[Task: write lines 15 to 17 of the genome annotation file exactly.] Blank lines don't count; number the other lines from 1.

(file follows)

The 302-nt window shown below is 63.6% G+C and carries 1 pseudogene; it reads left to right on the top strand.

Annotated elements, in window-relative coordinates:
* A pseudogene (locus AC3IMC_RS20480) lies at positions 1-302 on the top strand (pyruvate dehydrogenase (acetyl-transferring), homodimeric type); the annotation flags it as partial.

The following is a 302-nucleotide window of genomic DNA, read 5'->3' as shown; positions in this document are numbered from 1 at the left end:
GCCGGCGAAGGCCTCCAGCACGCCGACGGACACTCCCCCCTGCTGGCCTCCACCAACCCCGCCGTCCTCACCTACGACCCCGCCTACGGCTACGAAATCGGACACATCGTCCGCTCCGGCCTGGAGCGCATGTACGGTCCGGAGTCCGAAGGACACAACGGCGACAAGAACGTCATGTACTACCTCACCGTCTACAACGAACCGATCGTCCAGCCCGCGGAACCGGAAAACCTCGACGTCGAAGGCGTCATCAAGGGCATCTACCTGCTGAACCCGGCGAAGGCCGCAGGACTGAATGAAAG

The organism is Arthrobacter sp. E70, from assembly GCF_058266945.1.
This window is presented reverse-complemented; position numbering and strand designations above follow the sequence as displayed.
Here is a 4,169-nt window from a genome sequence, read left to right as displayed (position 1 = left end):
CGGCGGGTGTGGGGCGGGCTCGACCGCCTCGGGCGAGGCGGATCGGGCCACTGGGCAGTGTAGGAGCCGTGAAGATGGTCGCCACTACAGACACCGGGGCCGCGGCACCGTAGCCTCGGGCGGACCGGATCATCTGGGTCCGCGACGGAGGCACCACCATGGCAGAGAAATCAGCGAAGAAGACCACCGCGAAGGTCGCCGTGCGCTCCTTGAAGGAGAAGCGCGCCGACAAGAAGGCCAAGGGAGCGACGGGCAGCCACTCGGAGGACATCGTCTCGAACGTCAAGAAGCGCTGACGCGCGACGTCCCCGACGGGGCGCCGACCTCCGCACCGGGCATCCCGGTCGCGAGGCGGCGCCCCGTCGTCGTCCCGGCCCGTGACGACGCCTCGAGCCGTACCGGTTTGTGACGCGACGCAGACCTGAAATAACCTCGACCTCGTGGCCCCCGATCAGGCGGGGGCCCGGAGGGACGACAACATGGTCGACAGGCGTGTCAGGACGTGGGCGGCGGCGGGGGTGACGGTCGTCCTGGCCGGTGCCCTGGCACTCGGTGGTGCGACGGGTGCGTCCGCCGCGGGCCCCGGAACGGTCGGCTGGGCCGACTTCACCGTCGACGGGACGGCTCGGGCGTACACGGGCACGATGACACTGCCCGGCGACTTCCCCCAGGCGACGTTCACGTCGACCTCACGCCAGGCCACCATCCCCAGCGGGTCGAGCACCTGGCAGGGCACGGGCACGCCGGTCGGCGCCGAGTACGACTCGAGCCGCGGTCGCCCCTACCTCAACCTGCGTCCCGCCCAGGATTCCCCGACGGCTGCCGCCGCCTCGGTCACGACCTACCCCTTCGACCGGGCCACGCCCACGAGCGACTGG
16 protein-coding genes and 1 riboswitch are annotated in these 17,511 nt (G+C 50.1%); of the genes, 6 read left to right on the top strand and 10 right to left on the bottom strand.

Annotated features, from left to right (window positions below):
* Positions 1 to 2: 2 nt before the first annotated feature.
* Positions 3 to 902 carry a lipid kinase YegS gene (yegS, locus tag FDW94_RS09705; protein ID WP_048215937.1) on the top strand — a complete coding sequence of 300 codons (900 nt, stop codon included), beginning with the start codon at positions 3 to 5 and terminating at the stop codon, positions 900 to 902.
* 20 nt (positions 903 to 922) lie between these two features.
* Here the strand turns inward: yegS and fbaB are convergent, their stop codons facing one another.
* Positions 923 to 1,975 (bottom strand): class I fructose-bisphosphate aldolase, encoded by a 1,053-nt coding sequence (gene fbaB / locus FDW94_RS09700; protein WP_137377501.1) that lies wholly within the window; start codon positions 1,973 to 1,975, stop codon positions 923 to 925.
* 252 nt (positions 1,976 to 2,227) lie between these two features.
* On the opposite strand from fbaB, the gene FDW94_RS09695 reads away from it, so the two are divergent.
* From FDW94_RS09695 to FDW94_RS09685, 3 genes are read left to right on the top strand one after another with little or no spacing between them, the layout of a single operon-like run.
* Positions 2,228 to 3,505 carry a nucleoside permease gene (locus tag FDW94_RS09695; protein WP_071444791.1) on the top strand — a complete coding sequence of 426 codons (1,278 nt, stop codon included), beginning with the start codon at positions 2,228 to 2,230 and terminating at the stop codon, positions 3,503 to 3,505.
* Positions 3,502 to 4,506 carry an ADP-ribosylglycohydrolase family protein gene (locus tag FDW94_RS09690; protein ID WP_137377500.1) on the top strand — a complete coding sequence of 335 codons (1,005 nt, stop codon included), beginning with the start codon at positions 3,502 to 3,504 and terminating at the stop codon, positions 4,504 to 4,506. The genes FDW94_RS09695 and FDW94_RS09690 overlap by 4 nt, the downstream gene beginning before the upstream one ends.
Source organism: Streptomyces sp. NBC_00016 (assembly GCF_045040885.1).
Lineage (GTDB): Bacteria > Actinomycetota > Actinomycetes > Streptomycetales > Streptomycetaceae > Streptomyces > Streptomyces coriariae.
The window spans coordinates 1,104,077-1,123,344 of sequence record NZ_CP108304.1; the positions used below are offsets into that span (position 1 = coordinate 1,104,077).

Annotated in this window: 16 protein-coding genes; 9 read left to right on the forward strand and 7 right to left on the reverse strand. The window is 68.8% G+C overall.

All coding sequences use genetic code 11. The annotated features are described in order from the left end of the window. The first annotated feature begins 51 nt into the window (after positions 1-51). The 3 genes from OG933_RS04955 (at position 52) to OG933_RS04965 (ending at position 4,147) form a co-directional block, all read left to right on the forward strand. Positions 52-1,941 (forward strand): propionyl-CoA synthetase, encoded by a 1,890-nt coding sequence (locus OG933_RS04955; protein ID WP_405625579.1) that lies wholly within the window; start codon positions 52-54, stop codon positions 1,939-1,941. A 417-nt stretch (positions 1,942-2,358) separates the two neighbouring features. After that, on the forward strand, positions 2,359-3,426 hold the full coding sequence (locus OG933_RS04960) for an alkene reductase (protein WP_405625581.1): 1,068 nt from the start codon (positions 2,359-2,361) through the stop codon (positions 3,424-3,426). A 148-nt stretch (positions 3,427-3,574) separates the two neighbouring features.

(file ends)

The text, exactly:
* Here the strand turns inward: yegS and fbaB are convergent, their stop codons facing one another.
* Positions 923 to 1,975 (bottom strand): class I fructose-bisphosphate aldolase, encoded by a 1,053-nt coding sequence (gene fbaB / locus FDW94_RS09700; protein WP_137377501.1) that lies wholly within the window; start codon positions 1,973 to 1,975, stop codon positions 923 to 925.
* 252 nt (positions 1,976 to 2,227) lie between these two features.